You are not alone. We hear similar questions from many retirees who want to live off interest and preserve as much of their assets as possible. Although short-term rates remain at historically low levels, you do have options.
But first I want to emphasize a few fundamental but important points. Before making investment choices, you need to have a good handle on your expenses, both discretionary (nice to haves) and essentials (can’t live without). Once you really understand your expenses, you should match your income sources against each type of expense. Specifically, your guaranteed, predictable income sources should cover your essential expenses. These income sources include Social Security, pensions, and guaranteed annuity income. Your discretionary expenses could be covered by other sources of income, such as part-time work, rental income, and periodic withdrawals from various accounts. Also, be sure to have a good understanding of key retirement risks, such as longevity, inflation, and rising health care costs. In other words, make sure you have a retirement income plan. We can help you put one together if you haven’t done so already.
Once you have a firm grasp of your expenses and how you’re going to cover them, you might consider the following investment types:
o High quality dividend-paying stocks
o Fixed and variable income annuities
o Bond mutual funds and ETFs
Our fund managers often say “Beware of chasing yield” when looking for dividend-paying stocks. In other words, look forward, not backwards. Focus on finding companies that are well-positioned to grow their dividends in the future, rather than those who have paid healthy dividends in the past. This may require a lot of research, which is available on Fidelity.com. Or, you could use the services of a professional portfolio manager.
Income annuities are essentially a contract with an insurance company: you make a lump-sum purchase in exchange for a guaranteed stream of lifetime income. Annuities come in different flavors: some offer fixed rates, some are variable (meaning the payments may fluctuate with the underlying investments), and some offer a form of cost-of-living adjustment (COLA).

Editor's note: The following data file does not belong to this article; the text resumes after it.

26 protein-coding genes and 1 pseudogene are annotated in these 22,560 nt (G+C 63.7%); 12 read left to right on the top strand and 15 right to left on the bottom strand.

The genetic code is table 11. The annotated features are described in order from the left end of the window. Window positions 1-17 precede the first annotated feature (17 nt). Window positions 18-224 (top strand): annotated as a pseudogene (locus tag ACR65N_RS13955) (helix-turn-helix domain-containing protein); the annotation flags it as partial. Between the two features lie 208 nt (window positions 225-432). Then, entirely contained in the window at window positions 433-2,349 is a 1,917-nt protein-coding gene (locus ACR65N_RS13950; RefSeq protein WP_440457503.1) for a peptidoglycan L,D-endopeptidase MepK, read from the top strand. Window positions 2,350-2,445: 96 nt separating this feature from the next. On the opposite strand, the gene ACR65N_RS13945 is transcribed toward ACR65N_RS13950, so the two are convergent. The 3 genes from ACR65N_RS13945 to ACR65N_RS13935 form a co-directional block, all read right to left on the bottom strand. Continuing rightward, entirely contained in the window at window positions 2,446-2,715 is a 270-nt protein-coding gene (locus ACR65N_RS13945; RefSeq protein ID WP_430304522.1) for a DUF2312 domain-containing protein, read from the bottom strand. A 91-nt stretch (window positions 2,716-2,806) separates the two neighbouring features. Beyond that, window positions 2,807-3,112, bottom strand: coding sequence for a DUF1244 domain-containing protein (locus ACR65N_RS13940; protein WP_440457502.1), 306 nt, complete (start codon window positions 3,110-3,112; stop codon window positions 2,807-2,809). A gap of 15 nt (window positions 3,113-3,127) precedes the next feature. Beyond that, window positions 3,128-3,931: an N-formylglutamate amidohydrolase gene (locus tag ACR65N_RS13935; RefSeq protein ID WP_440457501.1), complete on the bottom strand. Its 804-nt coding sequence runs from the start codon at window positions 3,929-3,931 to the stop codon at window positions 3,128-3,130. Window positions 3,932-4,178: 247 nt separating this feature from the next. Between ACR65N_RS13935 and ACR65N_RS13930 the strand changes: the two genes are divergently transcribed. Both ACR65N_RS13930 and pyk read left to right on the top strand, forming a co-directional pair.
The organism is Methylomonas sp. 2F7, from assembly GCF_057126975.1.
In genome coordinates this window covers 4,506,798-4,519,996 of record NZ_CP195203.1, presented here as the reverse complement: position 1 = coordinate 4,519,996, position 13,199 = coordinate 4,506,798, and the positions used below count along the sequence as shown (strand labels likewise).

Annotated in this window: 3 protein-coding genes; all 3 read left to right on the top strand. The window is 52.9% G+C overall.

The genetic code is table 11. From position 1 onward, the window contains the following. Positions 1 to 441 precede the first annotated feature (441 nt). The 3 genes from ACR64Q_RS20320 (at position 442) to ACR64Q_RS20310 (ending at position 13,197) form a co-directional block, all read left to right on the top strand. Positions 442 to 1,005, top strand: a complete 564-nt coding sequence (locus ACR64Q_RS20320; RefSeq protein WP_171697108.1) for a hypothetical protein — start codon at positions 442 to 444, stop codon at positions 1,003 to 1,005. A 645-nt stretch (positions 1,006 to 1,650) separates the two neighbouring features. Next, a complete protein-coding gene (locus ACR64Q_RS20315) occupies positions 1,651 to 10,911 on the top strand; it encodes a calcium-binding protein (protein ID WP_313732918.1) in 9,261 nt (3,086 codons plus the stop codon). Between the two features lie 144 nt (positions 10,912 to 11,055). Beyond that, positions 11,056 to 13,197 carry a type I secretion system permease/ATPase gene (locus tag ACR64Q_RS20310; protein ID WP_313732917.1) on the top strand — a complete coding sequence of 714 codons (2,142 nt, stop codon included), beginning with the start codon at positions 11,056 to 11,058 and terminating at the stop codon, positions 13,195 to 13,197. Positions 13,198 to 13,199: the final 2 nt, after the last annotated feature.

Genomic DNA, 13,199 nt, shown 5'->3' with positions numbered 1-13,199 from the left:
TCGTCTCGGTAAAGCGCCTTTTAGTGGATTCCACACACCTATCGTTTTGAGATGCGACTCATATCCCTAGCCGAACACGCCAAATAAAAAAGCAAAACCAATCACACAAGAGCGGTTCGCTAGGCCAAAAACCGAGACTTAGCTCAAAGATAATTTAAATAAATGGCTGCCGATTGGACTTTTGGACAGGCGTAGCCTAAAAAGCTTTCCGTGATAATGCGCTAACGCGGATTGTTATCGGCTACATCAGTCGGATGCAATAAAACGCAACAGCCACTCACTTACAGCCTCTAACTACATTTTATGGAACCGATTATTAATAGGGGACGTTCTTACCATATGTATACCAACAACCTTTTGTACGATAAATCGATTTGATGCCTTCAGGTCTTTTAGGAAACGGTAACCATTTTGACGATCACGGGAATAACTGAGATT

Third on the short list are bond mutual funds: professionally managed portfolios of individual bonds. With them, not only do you get the potential benefit of a professional portfolio manager, you also have the flexibility to choose different types of bond funds, such as international, U.S. Government, and corporate. You can also make choices about credit quality and duration. For more information, take a look at our bond fund overview on Fidelity.com: https://www.fidelity.com/mutual-fun...
Just be sure to start with your retirement income plan. If you don’t have one, or simply want to get a second opinion on the plan you have now, please give us a call. We’d be delighted to help.
In general the bond market is volatile, and fixed income securities carry interest rate risk. (As interest rates rise, bond prices usually fall, and vice versa. This effect is usually more pronounced for longer-term securities.) Fixed income securities also carry inflation risk, liquidity risk, call risk and credit and default risks for both issuers and counterparties. Unlike individual bonds, most bond funds do not have a maturity date, so avoiding losses caused by price volatility by holding them until maturity is not possible.
INVESTING IN A VARIABLE ANNUITY INVOLVES RISK OF LOSS.